Social Studies Help Center
Social Studies help for American History, Economics and AP Government. There are class notes, numerous Supreme Court case summaries and information on how to write a research paper inside.

Adult Learning

Have a Question?
Get Your FREE Answer Now!

You can teach old dogs new tricks, and in the case of people, you can certainly teach old people new ideas, too! You may not be “old”, but perhaps you are not a traditional student anymore. You are not boring and you are not dead…you still have interests, dreams and goals. Adult learning is a great way for non-traditional students to learn new things.

Adult learning is a way for those who still want to learn something new to do so without being in a traditional college setting. It is true that some colleges do offer adult learning opportunities, but most of the time, these are not the same types of classes. For one, adult learning classes do not offer college credit. Also, they are generally cheaper in terms of tuition rates. Another advantage of these courses is that you can take almost anything you are interested in and be around others that are just like you.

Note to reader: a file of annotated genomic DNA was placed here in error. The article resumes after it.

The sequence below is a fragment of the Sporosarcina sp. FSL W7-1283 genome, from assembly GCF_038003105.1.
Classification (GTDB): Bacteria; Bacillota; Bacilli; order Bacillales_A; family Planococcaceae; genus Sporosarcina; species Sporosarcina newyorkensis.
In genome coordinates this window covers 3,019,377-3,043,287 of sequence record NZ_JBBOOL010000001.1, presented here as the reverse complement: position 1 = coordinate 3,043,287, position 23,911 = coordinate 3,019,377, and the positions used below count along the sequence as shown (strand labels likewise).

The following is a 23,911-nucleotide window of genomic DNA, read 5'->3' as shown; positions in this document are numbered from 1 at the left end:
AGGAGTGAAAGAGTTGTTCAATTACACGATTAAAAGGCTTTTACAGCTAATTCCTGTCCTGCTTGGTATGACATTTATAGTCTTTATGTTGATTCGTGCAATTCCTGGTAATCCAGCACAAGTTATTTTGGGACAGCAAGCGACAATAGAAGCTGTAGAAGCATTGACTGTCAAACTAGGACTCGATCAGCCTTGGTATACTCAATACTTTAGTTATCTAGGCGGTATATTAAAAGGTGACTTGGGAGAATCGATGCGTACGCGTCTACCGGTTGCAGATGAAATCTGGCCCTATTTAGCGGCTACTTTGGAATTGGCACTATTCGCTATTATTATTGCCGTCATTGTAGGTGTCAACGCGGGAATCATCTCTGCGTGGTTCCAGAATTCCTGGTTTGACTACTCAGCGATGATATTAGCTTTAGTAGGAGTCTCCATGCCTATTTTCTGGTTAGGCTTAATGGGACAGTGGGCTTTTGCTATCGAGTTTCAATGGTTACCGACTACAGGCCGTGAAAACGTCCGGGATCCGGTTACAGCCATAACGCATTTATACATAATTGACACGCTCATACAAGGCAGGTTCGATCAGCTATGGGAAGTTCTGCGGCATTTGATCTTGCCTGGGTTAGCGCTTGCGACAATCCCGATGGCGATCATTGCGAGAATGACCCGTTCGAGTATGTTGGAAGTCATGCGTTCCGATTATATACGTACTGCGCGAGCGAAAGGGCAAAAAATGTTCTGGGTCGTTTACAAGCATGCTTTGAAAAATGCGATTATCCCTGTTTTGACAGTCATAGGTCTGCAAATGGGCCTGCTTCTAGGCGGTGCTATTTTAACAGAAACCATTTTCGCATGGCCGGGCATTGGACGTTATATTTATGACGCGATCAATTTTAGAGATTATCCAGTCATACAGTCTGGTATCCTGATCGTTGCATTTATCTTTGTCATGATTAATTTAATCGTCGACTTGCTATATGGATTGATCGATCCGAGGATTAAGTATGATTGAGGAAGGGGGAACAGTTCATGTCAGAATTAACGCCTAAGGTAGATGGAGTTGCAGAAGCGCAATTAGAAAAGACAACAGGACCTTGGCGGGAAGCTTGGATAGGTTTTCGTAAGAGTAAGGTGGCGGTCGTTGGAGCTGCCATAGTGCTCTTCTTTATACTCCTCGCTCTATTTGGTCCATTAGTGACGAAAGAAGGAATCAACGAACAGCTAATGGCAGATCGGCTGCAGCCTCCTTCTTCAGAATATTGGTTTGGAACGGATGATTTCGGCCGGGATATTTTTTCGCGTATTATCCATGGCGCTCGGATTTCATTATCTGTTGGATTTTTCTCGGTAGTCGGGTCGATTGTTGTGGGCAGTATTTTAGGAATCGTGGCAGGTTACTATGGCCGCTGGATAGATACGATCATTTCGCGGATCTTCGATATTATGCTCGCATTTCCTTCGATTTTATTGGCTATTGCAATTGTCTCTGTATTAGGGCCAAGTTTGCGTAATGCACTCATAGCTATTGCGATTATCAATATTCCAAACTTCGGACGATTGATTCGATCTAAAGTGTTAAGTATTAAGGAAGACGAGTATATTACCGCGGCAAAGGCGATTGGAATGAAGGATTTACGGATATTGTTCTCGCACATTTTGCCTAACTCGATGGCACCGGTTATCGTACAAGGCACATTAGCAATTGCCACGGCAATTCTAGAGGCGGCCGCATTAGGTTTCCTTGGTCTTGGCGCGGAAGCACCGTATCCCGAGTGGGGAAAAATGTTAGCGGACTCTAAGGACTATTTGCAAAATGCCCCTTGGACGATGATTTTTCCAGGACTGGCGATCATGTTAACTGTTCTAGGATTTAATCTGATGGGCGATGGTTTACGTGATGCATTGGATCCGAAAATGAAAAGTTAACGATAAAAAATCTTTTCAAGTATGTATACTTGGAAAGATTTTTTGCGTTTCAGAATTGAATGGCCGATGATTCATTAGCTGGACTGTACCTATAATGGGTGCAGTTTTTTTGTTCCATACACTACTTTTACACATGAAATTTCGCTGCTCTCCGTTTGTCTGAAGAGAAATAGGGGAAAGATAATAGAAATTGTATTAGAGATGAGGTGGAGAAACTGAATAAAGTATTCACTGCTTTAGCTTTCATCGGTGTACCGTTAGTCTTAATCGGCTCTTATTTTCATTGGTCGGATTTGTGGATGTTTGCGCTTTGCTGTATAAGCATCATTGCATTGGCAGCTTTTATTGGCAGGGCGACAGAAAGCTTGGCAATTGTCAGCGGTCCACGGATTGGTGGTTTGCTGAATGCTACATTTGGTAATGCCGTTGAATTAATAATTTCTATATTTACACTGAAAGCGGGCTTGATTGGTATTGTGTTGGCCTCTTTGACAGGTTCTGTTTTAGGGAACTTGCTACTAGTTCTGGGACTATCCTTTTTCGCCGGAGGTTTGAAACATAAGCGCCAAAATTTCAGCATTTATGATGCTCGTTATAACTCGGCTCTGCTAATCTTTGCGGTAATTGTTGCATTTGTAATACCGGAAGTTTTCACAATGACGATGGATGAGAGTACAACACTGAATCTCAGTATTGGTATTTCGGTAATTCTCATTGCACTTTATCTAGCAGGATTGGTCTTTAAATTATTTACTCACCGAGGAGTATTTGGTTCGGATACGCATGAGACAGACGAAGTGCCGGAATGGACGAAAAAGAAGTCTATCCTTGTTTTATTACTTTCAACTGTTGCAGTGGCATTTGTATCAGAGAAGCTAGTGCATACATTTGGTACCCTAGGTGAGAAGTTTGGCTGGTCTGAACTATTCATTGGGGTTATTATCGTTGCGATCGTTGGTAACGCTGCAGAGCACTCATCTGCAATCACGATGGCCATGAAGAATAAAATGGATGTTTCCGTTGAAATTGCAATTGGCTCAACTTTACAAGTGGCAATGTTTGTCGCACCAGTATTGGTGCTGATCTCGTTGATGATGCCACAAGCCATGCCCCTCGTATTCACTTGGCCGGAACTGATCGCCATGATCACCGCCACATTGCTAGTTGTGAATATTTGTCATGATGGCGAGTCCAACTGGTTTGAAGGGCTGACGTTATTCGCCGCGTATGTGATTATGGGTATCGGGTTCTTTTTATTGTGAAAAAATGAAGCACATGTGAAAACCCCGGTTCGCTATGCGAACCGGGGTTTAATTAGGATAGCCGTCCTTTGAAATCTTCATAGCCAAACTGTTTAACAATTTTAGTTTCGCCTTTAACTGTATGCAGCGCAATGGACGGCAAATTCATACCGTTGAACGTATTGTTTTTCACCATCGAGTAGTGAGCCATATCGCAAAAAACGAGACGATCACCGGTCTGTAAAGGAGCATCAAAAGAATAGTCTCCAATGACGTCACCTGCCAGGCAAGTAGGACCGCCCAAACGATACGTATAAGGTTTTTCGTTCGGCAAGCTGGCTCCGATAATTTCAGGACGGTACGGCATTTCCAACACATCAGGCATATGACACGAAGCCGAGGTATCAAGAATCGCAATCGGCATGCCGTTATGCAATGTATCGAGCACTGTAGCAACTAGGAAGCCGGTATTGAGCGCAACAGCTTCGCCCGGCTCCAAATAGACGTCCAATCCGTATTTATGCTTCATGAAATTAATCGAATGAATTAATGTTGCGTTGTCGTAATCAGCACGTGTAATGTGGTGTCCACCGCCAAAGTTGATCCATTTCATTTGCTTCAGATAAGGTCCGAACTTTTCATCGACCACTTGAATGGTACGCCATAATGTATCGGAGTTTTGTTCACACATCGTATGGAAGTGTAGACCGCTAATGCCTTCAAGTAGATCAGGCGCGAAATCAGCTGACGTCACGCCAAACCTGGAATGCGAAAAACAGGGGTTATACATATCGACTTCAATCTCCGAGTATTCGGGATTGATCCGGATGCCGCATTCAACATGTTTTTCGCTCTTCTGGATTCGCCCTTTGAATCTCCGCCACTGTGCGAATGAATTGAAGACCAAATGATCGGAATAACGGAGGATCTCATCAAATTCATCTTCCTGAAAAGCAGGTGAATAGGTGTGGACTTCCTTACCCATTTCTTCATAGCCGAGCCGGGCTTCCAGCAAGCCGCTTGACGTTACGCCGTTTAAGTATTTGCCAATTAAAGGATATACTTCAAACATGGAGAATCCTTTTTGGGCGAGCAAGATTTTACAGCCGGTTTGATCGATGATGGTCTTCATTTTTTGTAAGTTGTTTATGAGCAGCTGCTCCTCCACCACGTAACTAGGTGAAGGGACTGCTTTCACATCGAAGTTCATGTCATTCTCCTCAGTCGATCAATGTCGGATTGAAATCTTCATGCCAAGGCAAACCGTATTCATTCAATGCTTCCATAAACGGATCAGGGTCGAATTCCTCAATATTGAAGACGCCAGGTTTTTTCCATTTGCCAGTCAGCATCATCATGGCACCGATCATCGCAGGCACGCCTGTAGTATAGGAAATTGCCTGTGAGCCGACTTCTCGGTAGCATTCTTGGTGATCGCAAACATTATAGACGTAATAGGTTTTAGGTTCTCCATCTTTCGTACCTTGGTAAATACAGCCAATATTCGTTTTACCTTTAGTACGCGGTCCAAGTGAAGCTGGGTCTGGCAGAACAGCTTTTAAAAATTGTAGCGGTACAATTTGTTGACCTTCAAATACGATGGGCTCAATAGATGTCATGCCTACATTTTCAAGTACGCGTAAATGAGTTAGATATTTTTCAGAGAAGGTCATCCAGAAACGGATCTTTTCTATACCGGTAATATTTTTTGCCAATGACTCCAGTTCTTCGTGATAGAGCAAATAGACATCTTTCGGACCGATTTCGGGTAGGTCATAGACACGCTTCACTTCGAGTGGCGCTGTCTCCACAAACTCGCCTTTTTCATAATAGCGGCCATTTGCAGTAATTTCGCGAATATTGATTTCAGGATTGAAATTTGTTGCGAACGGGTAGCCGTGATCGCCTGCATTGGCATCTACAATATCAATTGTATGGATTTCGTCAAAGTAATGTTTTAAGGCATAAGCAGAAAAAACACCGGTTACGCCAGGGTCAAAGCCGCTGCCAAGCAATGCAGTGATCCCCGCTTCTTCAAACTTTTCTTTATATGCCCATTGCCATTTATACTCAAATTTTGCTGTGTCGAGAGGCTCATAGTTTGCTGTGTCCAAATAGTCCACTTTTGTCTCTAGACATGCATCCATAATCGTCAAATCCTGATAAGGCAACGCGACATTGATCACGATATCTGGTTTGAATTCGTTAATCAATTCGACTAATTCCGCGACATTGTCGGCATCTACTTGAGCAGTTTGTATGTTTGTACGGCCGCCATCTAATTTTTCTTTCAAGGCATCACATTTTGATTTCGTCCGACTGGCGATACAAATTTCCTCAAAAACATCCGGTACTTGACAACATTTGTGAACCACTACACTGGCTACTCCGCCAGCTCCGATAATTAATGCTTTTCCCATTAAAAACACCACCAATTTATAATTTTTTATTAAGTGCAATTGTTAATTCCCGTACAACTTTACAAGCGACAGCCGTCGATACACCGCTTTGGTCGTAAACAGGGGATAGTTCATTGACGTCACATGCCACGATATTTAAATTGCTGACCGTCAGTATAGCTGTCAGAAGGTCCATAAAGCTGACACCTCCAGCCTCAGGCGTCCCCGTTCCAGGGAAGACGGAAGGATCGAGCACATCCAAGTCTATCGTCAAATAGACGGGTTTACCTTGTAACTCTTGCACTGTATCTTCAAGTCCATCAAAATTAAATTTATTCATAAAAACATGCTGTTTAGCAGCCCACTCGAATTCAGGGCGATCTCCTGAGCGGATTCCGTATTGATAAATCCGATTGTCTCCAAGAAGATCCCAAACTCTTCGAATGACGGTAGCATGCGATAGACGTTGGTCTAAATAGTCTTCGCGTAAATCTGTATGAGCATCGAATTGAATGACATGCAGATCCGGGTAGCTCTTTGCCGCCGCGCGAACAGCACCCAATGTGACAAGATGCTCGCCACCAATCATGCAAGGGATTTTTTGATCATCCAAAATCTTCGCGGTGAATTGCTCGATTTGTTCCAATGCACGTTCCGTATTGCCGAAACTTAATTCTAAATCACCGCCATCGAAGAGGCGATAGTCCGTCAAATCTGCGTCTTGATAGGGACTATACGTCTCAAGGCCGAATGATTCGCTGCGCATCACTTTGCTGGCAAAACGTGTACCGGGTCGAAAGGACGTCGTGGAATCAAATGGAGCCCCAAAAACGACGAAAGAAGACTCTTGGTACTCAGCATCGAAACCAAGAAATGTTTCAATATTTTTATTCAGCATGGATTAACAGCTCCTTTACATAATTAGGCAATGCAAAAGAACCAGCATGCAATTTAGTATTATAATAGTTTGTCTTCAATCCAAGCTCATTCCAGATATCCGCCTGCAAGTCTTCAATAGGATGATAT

If you are interested in learning some new, check into the many adult learning opportunities in your area. Local colleges and recreation centers are good places to start. You can also do an Internet search to help you find just what you are looking for. Maybe you want to learn how to paint using pastels. Or, maybe you are interested in learning massage or gourmet cooking. How about learning to decorate cakes or how to make money using your writing skills? Maybe you are new to the computer age and want to learn to use the Internet. With adult learning classes, you can do that, too.

With adult learning classes, the possibilities are endless. You may not be an 18-year-old college student anymore, but there are choices for you if you want to learn something new. So, find something you don’t know and get out there and learn!

American History Topics   |   American History Lessons   |   Economics, Government & More   |   Helpful Links
© 2001-